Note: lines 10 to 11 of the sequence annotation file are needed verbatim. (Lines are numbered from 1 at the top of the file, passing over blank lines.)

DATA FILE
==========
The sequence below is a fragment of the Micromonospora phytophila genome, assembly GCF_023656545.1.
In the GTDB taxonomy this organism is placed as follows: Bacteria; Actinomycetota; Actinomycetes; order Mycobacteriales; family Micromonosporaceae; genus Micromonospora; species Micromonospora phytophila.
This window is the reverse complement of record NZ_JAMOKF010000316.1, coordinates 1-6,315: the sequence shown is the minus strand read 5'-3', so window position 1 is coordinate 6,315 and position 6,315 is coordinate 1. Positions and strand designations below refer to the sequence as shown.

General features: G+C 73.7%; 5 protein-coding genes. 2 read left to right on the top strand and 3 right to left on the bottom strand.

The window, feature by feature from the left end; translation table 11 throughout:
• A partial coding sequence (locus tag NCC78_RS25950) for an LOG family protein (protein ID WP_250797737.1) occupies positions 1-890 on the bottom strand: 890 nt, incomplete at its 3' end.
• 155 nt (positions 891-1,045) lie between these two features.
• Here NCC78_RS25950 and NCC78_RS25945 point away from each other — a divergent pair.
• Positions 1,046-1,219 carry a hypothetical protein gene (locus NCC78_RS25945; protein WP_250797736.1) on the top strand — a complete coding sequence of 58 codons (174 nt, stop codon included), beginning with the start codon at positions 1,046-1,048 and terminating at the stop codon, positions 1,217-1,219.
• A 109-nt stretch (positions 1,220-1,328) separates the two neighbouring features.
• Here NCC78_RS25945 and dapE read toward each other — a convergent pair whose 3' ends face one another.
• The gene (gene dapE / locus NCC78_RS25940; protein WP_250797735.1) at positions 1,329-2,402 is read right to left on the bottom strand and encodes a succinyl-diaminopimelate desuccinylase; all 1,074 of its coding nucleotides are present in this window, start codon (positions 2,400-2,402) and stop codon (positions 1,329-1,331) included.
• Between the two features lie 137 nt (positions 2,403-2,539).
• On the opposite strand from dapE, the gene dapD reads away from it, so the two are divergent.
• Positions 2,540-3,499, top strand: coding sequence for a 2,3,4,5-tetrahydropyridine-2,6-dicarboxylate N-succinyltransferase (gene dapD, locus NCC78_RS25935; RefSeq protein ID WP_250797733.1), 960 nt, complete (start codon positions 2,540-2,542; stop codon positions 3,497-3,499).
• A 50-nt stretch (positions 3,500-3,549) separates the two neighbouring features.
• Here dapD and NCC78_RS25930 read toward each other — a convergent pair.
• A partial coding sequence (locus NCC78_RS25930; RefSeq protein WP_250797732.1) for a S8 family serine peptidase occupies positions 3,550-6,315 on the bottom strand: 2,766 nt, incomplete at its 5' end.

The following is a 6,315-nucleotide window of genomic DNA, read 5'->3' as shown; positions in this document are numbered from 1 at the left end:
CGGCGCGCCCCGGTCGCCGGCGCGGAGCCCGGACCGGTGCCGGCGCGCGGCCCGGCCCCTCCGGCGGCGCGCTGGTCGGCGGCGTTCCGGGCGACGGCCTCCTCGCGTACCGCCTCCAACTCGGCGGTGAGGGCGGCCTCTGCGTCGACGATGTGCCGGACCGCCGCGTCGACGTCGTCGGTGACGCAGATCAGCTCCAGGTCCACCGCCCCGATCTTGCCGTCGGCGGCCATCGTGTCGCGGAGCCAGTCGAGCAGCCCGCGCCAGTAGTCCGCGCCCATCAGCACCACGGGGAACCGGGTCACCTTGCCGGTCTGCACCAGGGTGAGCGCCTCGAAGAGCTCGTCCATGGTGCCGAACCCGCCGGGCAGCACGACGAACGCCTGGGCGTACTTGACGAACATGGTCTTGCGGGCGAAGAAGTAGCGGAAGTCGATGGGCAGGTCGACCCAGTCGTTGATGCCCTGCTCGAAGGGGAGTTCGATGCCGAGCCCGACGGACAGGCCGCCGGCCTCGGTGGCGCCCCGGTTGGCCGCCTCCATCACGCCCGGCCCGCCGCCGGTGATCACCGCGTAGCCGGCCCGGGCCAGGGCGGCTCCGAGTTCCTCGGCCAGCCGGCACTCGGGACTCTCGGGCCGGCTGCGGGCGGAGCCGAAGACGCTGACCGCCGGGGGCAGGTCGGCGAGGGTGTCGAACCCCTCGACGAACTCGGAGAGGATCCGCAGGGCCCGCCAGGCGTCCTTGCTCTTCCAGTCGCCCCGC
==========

• A 109-nt stretch (positions 1,220-1,328) separates the two neighbouring features.
• Here NCC78_RS25945 and dapE read toward each other — a convergent pair whose 3' ends face one another.